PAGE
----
The passage from the external uterine orifice to the internal parts and 원주치과 uterus itself, where the egg is perfected, is by that part which in other animals is called the vagina or vulva. In the fowl, however, this passage is so intricate, and its internal membrane is so loose and wrinkled, that although there is a ready passage from within outwards, and a large egg makes its way through all without much difficulty, still it scarcely seems likely that the penis of the male could penetrate or the spermatic fluid make its way through it; for I have found it impossible to introduce either a probe or a bristle; neither could Fabricius pass anything of the sort, and he says that he could not even inflate the uterus with air. Whence he was led I fancy to give an account of the uterus, proceeding from more internal to more external parts. Considering this structure of the uterus also, he denies that the spermatic fluid of the male can reach the cavity of the uterus, or go to constitute any part of the egg.[140] To this statement I most willingly subscribe; for, indeed, there is nothing in the fruitful egg which is not also in the barren one; there is nothing in the way of addition or change which indicates that the seminal fluid of the male has either made its way into the uterus, or come into contact with the egg. Moreover, although without the access of the cock all eggs laid are winded and barren, still through his influence, and long after {191}intercourse, fruitful eggs are deposited, the rudiments or matter of which did not exist at the time of the communication.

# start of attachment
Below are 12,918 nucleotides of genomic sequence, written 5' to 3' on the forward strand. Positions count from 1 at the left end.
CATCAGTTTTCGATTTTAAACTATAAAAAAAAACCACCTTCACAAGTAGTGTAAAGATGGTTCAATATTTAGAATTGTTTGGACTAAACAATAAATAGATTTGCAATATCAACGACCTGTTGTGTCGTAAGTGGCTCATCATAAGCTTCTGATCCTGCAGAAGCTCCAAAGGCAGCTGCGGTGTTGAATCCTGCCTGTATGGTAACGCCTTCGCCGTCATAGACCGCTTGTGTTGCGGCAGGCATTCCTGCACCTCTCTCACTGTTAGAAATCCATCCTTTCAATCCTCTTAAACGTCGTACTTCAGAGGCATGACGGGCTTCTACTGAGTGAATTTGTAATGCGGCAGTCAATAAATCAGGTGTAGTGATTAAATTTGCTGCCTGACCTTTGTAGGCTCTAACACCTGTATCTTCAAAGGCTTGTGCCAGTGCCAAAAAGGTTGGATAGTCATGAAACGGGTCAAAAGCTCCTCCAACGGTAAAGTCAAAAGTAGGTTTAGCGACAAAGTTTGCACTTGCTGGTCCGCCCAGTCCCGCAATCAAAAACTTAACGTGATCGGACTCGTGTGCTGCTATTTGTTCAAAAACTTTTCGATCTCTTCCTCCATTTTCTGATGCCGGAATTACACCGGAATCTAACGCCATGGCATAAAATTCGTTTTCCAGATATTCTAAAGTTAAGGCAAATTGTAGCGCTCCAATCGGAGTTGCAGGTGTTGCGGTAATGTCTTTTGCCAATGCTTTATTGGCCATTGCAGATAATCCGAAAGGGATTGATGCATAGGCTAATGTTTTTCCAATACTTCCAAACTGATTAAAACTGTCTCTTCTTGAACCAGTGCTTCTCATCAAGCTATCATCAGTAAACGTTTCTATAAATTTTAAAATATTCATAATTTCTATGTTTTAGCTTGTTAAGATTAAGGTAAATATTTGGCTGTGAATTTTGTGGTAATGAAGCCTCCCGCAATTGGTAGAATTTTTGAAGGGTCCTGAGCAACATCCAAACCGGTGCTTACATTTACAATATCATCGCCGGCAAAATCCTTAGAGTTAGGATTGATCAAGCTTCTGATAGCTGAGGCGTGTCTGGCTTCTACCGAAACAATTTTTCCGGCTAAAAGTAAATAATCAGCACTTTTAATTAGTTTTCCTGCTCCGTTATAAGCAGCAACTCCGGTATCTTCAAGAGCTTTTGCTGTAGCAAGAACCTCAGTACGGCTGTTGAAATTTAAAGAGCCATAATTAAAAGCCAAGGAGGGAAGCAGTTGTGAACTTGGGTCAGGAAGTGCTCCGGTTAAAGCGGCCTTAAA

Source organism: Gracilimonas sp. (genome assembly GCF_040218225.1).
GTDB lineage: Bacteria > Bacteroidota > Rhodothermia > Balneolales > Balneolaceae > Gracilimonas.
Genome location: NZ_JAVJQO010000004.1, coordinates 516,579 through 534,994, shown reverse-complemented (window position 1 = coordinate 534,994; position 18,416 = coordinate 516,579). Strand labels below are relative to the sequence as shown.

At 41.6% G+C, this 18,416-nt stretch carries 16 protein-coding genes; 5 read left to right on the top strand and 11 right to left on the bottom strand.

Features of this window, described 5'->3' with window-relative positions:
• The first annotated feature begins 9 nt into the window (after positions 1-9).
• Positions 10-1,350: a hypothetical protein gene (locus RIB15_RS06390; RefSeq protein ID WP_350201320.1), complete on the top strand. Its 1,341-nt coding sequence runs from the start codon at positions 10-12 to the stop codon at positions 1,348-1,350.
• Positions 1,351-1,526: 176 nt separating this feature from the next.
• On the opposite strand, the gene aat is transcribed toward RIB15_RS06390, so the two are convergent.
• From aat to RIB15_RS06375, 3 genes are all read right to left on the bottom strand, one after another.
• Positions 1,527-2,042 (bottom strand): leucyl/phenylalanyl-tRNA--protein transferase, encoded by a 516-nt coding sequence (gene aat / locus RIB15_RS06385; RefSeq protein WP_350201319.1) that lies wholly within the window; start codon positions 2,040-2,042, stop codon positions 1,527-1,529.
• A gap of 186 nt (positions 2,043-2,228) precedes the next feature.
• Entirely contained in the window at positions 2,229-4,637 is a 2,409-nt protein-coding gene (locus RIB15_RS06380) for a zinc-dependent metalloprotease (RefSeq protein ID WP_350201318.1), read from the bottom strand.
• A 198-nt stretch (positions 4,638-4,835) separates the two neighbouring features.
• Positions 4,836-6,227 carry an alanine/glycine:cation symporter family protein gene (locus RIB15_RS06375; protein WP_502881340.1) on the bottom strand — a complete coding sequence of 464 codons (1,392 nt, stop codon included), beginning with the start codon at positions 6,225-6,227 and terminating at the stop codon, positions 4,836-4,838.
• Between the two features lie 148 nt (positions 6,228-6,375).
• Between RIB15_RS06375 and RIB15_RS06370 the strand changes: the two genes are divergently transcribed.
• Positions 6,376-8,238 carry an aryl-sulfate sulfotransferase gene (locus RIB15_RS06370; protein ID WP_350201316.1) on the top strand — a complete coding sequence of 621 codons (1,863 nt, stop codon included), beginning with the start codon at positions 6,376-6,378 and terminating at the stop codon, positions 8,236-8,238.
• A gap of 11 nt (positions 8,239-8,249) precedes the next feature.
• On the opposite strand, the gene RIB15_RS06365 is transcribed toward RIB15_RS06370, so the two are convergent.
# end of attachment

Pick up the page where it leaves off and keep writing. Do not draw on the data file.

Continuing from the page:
With a view to explaining how the spermatic fluid of the cock renders eggs fecund, Fabricius says:[141] “Since the semen does not appear in the egg, and yet is thrown into the uterus by the cock, it may be asked why this is done if the fluid does not enter the egg? Farther: if not present in the egg, how is that egg made fruitful by the spermatic fluid of the cock which it yet does not contain? My opinion is that the semen of the cock thrown into the commencement of the uterus, produces an influence on the whole of the uterus, and at the same time renders fruitful the whole of the yelks, and finally of the perfect eggs which fall into it; and this the semen effects by its peculiar property or irradiative spirituous substance, in the same manner as we see other animals rendered fruitful by the testicles and semen. For if any one will but bring to mind the incredible change that is produced by castration, when the heat, strength, and fecundity are lost, he will readily admit that what we have proposed may happen in reference to the single uterus of a fowl. But that it is in all respects true, and that the faculty of impregnating the whole of the ova, and also the uterus itself, proceeds from the semen of the cock, appears from the custom of those housewives who keep hens at home but no cock, that they commit their hens for a day or two to a neighbour’s cock, and in this short space of time the whole of the eggs that will be laid for a certain season are rendered prolific. And this fact is confirmed by Aristotle,[142] who will have it that, among birds, one intercourse suffices to render almost all the eggs fruitful. For the fecundating influence of the seminal fluid, as it cannot exhale, so is it long retained in the uterus, to which it imparts the whole of its virtue; nature herself stores it up, placing it in a cavity appended to the uterus, near the fundament, furnished with an entrance only, so that, being there laid up, its virtue is the better preserved and communicated to the entire uterus.”